Invitae Breast and Gyn Cancers Panel


Test description

The Invitae Breast and Gyn Cancers Panel analyzes genes that are associated with hereditary breast, ovarian, and uterine cancers. These genes were selected based on the available evidence to date to provide Invitae’s broadest test for women’s breast and gynecologic cancers.

Genetic testing of these genes may confirm a diagnosis and help guide treatment and management decisions. Identification of a disease-causing variant would also guide testing and diagnosis of at-risk relatives. This test is specifically designed for heritable germline mutations and is not appropriate for the detection of somatic mutations in tumor tissue.

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Primary panel (23 genes)


EPCAM: Analysis is limited to deletion/duplication analysis
MLH1: Deletion/duplication analysis covers the promoter region.
MSH2: Analysis includes the exon 1-7 inversion (Boland mutation).
PTEN: Deletion/duplication analysis covers the promoter region.
TP53: Deletion/duplication analysis covers the promoter region.

Add-on preliminary-evidence genes (12 genes)

Preliminary-evidence genes currently have early evidence of a clinical association with the specific disease covered by this test. Some clinicians may wish to include a gene which does not currently have a definitive clinical association, but which may prove to be clinically significant in the future. This gene can be added at no additional charge. Visit our Preliminary-evidence genes page to learn more.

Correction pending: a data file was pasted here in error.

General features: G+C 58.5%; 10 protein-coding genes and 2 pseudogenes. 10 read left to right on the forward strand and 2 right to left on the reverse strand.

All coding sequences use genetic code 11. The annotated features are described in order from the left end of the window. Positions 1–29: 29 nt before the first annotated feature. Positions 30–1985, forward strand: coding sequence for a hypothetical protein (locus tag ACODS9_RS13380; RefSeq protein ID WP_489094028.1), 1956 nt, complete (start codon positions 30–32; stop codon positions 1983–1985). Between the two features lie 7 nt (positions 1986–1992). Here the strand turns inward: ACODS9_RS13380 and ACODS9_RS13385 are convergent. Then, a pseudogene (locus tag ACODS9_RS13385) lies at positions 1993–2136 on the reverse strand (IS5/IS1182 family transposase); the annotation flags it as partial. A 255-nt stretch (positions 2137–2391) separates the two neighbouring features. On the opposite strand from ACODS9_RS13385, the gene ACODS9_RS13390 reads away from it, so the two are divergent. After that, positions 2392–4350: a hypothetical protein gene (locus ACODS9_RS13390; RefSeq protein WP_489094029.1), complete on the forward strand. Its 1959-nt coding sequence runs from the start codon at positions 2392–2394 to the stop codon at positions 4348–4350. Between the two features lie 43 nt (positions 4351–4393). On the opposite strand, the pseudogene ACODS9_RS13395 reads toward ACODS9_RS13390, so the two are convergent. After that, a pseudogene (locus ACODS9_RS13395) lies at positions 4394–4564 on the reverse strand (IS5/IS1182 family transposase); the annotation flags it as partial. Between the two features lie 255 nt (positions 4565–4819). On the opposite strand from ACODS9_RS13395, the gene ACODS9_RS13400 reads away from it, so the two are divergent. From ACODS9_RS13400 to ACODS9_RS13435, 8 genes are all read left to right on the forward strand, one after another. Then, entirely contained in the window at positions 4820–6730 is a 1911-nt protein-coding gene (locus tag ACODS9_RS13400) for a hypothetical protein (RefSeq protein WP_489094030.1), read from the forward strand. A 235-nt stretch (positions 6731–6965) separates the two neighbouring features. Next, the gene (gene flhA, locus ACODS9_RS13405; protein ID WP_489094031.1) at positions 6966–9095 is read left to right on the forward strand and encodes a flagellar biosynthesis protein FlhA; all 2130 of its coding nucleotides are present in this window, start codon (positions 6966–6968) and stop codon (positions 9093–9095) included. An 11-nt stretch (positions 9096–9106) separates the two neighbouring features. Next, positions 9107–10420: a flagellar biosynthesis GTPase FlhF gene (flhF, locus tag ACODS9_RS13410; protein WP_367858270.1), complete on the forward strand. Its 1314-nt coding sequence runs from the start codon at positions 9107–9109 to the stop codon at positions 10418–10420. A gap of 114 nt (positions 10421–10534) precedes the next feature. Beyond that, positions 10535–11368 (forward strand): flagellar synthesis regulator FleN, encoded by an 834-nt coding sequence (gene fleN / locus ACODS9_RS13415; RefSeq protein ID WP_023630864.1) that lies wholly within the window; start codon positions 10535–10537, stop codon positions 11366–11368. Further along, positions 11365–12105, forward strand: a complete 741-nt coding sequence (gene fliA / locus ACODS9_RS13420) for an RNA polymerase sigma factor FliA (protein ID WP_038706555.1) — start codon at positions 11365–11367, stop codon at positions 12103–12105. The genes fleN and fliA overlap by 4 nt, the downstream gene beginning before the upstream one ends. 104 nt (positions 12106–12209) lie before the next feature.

Alternative tests to consider

These genes can also be ordered as part a broader, cross-cancer, multi-gene panel. Depending on the individual’s clinical and family history, this broader panel may be appropriate. This broader panel can be ordered at no additional charge.

  • Cowden and Cowden-like syndrome
  • DICER1 syndrome
  • Hereditary breast and ovarian cancer syndrome (HBOC)
  • Hereditary diffuse gastric cancer (HDGC)
  • Li-Fraumeni syndrome (LFS)
  • Lynch syndrome
  • Neurofibromatosis type 1 (NF1)
  • Peutz-Jeghers syndrome (PJS)

This test analyzes genes that are associated with hereditary breast, ovarian, and uterine cancers. Gynecologic cancers include those of the ovary and uterus. The general population risks for breast, ovarian, and uterine cancer are 12%, 1.3%, and 2.7%, respectively. Like breast cancer, most cases of gynecologic cancers are sporadic and not inherited; however, approximately 5%-10% of breast and gynecologic cancers are due to an inherited predisposition.

Pathogenic mutations in BRCA1 or BRCA2 account for the majority of hereditary breast and ovarian cancer cases in individuals with a strong family history or an early-onset diagnosis.
Lynch syndrome is the most common inherited cause of uterine cancer and is also a common genetic cause of ovarian and colon cancer.

The other genes on this panel are associated with different hereditary cancer syndromes that predispose individuals to breast and/or gynecologic cancers. Their inclusion is expected to increase the clinical sensitivity of this test.

Individuals with a pathogenic variant in one of these genes have a significantly increased risk of developing cancer, many of which may be difficult both to detect and to treat. Identifying those at high risk enables implementation of additional screening, surveillance, and interventions. These efforts may result in risk-reduction and early diagnosis, increasing the chances of successful treatment and survival.

Individuals with a pathogenic variant in one of these genes have an increased risk of malignancy compared to the average person, but not everyone with such a variant will actually develop cancer. Further, the same variant can present differently, even among family members. Because we cannot predict which cancers may develop, additional medical management strategies focused on cancer prevention and early detection may benefit most patients who are found to have a pathogenic variant.